Insights

How can clients get the most from their RFP and pitch process?

By Robert Kellner, Managing Director of octOpus.

thepitchRequest for Proposals (RFPs) and the pitch process, too often abused by clients, universally loathed by agencies. But it doesn’t have to be this way if a few basic principles are followed, making it more worthwhile for clients and fairer for agencies.  I’ve been on both sides of the fence many times and I’d consider the following 6 points to be among the most important:

1. Deciding how many agencies to invite.

If I had to pick a magic number, it would be 3. Any less and you risk not getting a satisfactory proposal, anymore and it probably means you haven’t shortlisted your agencies properly. Yes, this infers you should do your homework first by only inviting those agencies you feel can deliver your needs. This could be based on reviewing credentials (by first asking 5 to 7 agencies for a credentials proposal) or by asking trusted sources for referrals before shortlisting to 3, to submit a full proposal.

As a client, you need to seriously ask yourself the question if you have the time and commitment to properly consider 4, 5, or more proposals. I recently sat through a client briefing as one of 7 agencies being invited to pitch. We walked out of the meeting and walked away from the process. I trust our ability to compete successfully but I didn’t trust the process. I have no doubt most of the best agencies in that room did the same thing. Hardly the best result for the client.

2. Asking for a printed proposal or a presentation.

It doesn’t have to be one or the other but be clear what you will be reviewing and basing your decision on. I’d always strongly encourage clients to allow agencies the opportunity to physically present their ideas especially if creative work is involved. Besides you want to meet them and gauge the rapport. But don’t waste your agencies time asking for a written proposal if you’re not going to take time to read it. My first question at the start of every pitch presentation is whether the client has read the proposal. Too often the answer is no, which begs the question why a client would create an earlier deadline for submission only to wait for the presentation date to make an assessment.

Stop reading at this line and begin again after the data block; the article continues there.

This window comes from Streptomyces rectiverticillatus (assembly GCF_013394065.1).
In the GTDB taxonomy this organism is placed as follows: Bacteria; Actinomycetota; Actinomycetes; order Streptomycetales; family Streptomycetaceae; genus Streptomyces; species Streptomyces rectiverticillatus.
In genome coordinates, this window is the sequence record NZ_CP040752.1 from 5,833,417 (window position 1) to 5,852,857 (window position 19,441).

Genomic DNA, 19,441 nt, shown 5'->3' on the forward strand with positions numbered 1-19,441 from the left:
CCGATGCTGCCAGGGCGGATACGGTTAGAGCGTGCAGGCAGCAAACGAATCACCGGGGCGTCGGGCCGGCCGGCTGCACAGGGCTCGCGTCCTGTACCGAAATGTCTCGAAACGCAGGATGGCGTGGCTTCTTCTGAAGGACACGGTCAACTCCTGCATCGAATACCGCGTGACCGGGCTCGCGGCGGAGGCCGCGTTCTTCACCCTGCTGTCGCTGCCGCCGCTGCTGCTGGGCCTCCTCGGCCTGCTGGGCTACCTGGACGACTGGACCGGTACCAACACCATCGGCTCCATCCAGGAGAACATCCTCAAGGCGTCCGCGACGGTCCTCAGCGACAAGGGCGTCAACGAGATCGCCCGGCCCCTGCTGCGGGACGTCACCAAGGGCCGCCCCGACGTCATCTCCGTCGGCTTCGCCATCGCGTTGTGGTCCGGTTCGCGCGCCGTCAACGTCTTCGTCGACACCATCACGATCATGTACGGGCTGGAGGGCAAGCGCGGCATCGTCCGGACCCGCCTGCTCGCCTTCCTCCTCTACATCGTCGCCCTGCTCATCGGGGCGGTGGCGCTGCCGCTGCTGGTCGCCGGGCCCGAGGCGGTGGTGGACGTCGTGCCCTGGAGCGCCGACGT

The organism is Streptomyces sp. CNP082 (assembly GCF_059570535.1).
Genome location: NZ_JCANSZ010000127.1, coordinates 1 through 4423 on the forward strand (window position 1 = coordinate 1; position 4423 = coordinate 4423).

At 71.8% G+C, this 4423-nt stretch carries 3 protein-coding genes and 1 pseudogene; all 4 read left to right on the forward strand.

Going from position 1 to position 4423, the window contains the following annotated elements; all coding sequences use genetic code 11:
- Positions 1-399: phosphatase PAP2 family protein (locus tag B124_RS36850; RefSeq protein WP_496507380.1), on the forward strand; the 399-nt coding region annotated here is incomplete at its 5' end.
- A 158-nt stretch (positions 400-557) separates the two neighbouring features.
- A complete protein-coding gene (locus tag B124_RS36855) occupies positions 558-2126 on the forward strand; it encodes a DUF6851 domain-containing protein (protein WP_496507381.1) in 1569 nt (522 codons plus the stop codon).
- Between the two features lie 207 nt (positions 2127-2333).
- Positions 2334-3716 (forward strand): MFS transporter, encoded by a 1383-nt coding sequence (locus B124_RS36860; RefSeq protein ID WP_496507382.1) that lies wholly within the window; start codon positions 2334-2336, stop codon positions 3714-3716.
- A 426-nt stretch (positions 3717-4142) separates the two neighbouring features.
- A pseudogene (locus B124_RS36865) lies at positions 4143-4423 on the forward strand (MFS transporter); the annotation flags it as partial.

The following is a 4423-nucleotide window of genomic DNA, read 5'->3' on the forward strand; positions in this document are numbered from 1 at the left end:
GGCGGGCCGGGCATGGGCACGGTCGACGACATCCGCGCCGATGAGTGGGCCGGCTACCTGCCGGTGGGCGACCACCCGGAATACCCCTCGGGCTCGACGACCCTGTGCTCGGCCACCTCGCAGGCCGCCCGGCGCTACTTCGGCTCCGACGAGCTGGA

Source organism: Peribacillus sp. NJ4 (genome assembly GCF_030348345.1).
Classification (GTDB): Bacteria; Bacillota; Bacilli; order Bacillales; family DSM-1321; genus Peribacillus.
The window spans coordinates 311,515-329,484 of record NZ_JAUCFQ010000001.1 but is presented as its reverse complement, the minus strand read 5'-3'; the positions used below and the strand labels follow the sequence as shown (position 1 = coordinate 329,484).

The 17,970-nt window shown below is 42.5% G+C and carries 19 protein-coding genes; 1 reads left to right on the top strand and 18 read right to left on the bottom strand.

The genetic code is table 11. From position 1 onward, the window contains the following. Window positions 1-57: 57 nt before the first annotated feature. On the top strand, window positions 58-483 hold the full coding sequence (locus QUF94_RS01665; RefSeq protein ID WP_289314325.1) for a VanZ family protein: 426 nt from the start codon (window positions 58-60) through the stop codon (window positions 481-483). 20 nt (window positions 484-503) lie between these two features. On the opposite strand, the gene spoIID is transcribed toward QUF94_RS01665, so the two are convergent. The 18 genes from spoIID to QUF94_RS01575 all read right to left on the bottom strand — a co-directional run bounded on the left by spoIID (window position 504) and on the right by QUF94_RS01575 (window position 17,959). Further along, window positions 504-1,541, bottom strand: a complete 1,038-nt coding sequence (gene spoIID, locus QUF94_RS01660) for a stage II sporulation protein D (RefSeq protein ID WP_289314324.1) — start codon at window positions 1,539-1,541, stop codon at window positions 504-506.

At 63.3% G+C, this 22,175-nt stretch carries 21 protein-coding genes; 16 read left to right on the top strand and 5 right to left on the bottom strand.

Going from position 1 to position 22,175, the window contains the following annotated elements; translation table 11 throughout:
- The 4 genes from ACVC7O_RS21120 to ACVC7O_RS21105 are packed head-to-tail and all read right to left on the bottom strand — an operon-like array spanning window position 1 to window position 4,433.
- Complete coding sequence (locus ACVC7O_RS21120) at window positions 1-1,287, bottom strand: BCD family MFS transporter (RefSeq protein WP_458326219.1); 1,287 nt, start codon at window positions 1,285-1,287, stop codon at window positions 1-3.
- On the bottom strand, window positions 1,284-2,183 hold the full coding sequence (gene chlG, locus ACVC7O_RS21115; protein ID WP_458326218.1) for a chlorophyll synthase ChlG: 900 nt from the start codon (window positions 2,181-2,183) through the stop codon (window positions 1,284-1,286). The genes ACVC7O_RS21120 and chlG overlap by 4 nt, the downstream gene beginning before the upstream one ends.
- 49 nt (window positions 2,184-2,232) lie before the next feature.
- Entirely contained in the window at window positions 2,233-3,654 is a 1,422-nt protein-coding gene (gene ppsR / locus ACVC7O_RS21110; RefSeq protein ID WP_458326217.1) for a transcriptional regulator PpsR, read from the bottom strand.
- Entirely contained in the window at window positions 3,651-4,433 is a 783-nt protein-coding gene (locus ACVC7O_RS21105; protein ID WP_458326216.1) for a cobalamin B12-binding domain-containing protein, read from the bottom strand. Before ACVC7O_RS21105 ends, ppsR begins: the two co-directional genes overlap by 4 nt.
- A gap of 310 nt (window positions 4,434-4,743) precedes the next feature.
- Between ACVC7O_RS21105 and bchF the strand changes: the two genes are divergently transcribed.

3. Involve the true decision makers.

First, make sure those who will ultimately make the final decision are involved in the whole process. That starts with ensuring that they approve the brief. How can you hope to select the best agency for the job if they haven’t been briefed according to what the key decision makers are looking for?

Secondly, it means they must make the time to attend a pitch presentation.  If you’ve stuck to the rule of not asking more than 3 agencies to present then this should not be too onerous a task.  If time is an issue limit the presentations to 30 minutes each, better that then not having the key people there at all.

4. Be clear about the format.

If there is one thing I have consistently found missing in most RFPs  or briefs is a clear indication of what you want in the proposal. As unbelievable as that seems most RFPs provide lots of detail about the organization, the project, and the eventual scope of work but don’t list the exact requirements of the proposal. Do you want to see a list of past clients, case studies (and how many), costs (what format and level of detail), if creative ideas or designs are expected and what exactly, i.e. how many options?